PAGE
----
DIRECTIONAL ASYMMETRY IN MOOSE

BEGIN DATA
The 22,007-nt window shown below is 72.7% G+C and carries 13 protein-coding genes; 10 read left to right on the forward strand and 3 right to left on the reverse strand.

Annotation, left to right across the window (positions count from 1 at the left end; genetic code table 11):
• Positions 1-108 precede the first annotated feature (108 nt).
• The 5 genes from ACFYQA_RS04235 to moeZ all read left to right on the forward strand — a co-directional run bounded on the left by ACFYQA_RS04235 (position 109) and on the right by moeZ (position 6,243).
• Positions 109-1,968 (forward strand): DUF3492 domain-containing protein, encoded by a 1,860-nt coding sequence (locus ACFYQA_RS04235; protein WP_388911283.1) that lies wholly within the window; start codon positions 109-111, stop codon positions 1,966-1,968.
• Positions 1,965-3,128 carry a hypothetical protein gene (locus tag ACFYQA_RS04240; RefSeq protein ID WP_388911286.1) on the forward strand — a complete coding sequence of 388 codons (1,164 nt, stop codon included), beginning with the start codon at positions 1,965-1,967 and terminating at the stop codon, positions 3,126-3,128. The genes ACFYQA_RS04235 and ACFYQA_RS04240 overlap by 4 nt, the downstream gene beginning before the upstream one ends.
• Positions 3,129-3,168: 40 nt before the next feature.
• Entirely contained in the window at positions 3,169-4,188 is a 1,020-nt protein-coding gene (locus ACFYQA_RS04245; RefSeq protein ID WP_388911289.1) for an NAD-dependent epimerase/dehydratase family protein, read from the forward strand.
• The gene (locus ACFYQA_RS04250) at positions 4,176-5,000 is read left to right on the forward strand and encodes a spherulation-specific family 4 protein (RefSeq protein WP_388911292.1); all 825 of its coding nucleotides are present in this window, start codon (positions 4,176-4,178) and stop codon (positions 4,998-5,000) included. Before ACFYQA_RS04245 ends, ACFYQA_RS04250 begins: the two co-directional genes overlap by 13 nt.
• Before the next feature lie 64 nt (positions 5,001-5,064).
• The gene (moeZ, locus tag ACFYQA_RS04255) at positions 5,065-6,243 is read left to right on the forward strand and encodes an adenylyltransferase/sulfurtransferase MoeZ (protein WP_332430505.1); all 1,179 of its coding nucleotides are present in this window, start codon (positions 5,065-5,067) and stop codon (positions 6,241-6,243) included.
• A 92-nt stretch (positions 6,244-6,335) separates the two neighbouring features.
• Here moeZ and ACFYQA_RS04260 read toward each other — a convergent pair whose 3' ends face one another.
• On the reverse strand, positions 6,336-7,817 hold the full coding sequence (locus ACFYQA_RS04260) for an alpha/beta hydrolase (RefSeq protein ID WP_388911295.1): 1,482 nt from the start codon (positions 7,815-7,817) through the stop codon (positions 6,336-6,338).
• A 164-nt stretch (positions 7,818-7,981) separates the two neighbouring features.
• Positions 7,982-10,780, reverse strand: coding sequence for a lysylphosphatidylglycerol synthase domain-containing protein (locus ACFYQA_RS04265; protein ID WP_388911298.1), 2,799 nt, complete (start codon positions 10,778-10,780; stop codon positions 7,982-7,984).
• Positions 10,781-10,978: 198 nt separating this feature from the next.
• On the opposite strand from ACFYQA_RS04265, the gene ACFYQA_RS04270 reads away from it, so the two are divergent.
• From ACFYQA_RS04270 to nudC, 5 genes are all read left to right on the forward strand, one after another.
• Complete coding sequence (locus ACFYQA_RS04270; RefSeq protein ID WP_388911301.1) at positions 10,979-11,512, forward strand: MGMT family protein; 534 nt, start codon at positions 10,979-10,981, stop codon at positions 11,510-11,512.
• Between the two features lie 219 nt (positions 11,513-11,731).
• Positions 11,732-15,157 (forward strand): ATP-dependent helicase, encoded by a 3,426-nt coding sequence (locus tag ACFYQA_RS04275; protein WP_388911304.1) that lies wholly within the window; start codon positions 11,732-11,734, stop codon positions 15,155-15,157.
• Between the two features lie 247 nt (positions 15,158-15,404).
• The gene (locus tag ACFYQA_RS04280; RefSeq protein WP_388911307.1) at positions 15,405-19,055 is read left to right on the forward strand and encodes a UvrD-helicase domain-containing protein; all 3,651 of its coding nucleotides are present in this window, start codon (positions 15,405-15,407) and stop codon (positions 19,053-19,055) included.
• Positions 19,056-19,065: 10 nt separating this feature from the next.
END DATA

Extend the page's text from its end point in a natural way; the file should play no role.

The structural asymmetry of 1,772 European moose (Alces alces alces) and 5 of Shiras moose (Alces alces shirasi) skulls was studied by checking the deviation of rostral bones from the midline of the skull roof. A significant directional asymmetry was found. The lingual cusp height of corresponding teeth on the left and right cheek tooth rows different significantly in the skulls with different rostral orientation. The antlers of the 689 best Finnish trophies on record and antlers of all the bulls (n = 239) shot in the Kuhmo Game Management Unit of Finland during the 1995 hunting season (ages 1.5-14.5 years) were tested for left/right differences. No significant differences were found. The fluctuating asymmetry of left/right differences decreased from young to old age classes in antler base circumference, palm/beam length, and tine number. Tine length and circumference did not show significant changes. Obstacle avoidance and feeding laterality was studied along 433.27 km of moose tracks in winter by counting all the trees and bushes on the right and left side of the tracks within reach of the animal. A selection of forest road lane was studied with 769 observed sections of moose tracks in summer. Functional right side preference was observed in both cases.
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